Edge Computing

Edge Computing: One Step and More Beyond the Cloud


Cloud computing has been a boon for data storage and usage.

Individuals, as well as businesses, have benefitted as our consumption and use of information increases daily. Today, most data processing takes place on the cloud rather than on a device. But this paradigm is about to shift.

Edge computing is computing that takes place close to the source—on an edge-enabled device rather than a centralized network or cloud.

The benefits of edge computing are faster response times (by cutting down on the use of a middle-man, i.e. a centralized network like a cloud), lower costs, less network traffic and increased application efficiency.

By moving the cloud to edge locations, critical-edge applications like augmented-reality-assisted surgery and autonomous vehicles can become more efficient.

“An autonomous vehicle is essentially a large, high-powered computer on wheels that collects data through a multitude of sensors,” says a 2018 CB Insights report. “For these vehicles to operate safely and reliably, they need to respond to their surroundings right away. Any lag in processing speed can be deadly.”

Until recently, most cloud computing models have been public, private, and hybrid cloud. But digital reach is increasingly not just about connecting clouds, but about extending the cloud infrastructure, the data, apps, and the management, out to edge locations, according to Frank Gens, chief research officer at International Data Centre. “Over the next four years, IT services at the edge will be evolving rapidly and will expand beyond being just about customer experience and commerce experience.”

The major tech players—Apple, Microsoft, and Amazon—are all exploring edge computing. By 2023, more than 50 percent of new enterprise infrastructure could be at the edge rather than located in data centers, up from less than 10 percent today. And, by 2024, the number of apps at the edge will increase 800 percent.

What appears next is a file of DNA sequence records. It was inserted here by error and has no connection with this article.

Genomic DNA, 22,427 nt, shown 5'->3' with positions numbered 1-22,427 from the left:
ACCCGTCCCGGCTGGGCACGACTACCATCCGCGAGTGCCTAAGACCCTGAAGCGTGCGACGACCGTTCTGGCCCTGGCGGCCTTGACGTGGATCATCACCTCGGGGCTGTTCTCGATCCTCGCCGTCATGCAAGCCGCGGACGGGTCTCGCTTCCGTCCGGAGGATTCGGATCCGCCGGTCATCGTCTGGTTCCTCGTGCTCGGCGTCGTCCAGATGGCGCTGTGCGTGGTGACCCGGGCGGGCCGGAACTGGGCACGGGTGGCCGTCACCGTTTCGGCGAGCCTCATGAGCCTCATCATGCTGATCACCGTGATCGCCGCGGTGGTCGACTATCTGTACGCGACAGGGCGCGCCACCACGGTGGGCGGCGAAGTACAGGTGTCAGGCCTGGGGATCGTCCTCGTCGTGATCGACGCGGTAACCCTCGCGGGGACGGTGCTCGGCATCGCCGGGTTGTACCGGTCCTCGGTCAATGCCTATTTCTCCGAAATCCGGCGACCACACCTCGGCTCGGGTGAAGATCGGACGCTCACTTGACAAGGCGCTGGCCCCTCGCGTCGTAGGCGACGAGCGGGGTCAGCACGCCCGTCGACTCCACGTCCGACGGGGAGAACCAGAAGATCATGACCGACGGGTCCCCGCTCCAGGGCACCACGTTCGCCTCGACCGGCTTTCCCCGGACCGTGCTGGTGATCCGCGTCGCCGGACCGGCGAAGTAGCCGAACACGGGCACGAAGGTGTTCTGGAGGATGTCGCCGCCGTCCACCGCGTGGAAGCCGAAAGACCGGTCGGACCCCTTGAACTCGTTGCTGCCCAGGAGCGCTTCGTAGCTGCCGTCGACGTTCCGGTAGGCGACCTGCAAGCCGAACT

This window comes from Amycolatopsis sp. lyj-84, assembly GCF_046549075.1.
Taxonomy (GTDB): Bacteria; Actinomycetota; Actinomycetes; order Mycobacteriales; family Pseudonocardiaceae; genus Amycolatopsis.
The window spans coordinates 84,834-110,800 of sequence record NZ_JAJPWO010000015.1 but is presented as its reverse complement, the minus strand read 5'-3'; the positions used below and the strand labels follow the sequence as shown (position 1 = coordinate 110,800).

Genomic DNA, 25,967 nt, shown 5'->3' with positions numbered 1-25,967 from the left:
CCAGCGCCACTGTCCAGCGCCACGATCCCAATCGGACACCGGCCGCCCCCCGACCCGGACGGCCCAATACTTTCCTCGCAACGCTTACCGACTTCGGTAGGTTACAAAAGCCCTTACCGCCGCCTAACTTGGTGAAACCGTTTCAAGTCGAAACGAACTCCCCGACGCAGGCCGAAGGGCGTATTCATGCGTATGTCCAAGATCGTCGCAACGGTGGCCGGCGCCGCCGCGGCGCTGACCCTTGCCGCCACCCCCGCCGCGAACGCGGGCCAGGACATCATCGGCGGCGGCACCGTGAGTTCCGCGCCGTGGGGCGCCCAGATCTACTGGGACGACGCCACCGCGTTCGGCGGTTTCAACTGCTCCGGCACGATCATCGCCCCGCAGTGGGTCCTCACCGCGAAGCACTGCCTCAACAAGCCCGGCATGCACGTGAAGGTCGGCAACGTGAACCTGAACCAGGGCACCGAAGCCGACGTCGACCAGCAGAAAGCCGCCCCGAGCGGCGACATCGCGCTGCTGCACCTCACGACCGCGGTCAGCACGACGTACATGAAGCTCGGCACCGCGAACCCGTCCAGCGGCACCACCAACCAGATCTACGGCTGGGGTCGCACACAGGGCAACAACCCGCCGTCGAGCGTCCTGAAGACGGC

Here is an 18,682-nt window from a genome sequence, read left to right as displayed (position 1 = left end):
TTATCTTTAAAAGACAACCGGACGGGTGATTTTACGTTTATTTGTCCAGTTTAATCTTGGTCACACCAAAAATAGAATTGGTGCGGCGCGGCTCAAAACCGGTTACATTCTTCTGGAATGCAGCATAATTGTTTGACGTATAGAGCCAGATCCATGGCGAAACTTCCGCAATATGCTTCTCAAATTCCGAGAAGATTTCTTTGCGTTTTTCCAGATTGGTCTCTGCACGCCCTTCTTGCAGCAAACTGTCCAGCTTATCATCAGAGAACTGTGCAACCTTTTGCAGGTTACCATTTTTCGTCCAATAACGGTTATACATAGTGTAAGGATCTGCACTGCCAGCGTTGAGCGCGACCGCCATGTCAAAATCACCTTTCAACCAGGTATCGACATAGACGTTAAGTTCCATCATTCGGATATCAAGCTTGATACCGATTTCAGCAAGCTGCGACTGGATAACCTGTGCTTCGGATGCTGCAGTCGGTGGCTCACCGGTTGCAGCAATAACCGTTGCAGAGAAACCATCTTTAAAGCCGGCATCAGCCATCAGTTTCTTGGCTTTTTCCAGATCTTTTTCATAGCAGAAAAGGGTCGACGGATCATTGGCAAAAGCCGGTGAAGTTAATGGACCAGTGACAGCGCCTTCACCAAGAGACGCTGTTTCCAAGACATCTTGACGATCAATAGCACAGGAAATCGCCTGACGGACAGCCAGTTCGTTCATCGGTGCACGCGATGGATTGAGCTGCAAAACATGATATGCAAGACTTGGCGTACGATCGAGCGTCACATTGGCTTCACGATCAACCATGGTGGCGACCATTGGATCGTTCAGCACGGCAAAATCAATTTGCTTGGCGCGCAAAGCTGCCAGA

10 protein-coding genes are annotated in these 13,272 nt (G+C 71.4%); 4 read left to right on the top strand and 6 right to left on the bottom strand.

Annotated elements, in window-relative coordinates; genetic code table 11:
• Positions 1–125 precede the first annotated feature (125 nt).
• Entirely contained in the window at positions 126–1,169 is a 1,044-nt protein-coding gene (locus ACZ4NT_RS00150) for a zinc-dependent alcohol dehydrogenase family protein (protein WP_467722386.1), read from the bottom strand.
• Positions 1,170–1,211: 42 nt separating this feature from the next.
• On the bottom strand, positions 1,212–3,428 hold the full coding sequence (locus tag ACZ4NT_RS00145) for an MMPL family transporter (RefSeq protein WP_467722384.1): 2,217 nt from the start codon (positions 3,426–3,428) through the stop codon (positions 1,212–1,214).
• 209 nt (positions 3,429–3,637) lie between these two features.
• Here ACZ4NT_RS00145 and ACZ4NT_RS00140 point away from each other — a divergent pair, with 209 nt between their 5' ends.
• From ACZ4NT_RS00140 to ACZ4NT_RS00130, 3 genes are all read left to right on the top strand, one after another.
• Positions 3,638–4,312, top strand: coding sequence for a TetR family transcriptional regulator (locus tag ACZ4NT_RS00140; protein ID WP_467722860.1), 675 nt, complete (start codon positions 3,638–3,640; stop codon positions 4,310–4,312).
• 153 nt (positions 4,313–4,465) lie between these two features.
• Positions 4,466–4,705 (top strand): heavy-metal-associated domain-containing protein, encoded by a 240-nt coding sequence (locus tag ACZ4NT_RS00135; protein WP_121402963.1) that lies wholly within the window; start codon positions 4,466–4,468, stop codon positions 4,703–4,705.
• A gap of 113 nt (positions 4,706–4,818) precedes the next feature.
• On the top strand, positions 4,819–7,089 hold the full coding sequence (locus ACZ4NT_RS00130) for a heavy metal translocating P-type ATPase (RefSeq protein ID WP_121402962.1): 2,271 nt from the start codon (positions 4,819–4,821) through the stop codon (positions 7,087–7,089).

This marks a new chapter in cloud computing.


The edge computing advantage

According to the CB Insights report, the advantage of going edge are many.

Relying on the cloudless means that certain devices can operate offline.

Edge-enabled devices can also mean increased security since data transfer to the cloud can be avoided.

Edge computing also allows communication between newer and older devices by converting the communication protocols used by older systems into a modern language. Legacy industrial equipment can be seamlessly and efficiently connected to modern IoT platforms.

Industries that will likely benefit from edge technology include transportation (autonomous vehicles), healthcare (remote patient monitoring, inpatient care, healthcare management, security), manufacturing (faster, more responsive changes in workflow), agriculture (temperature monitoring, equipment performance, automated slow or shut down processes), and energy (safety monitoring, equipment failure detection).

To support edge, businesses will have to modernize IT to become virtualized, containerized, and software-defined. They should also consider smaller data centres that are built closer to population hubs like cities and business parks, as described in this seagate.com blog post.

Also, the advent of edge computing means that multi-cloud management tools will be more necessary than ever. Each cloud provider comes with its own toolset, rules and user demands. A unified management structure will be essential to keep up with a growing number of cloud resources, public, private, or at the edge, spread across multiple providers.


The future of edge computing

Edge computing is still in its early stages.

At the moment, Amazon is ahead of the game. It's AWS Greengrass service extends Amazon Web Services to devices so they can “act locally on the data they generate, while still using the cloud for management, analytics, and durable storage,” according to the CB Insights report.

Microsoft plans to spend $5B in IoT over the next four years that involves edge computing initiatives like its Azure IoT Edge, which will extend cloud analytics to edge devices.

Google, meanwhile, has announced two new products that help move the development of connected devices to the edge: hardware chip Edge TPU and Cloud IoT Edge, a software stack.

Other, smaller players are also working on software and tech to enable edge computing.

As technology improves and consumer demand grows, we will see edge computing applied to more areas of life and industry. The cloud may not be going away any time soon, but the edge is about to go places that it can’t.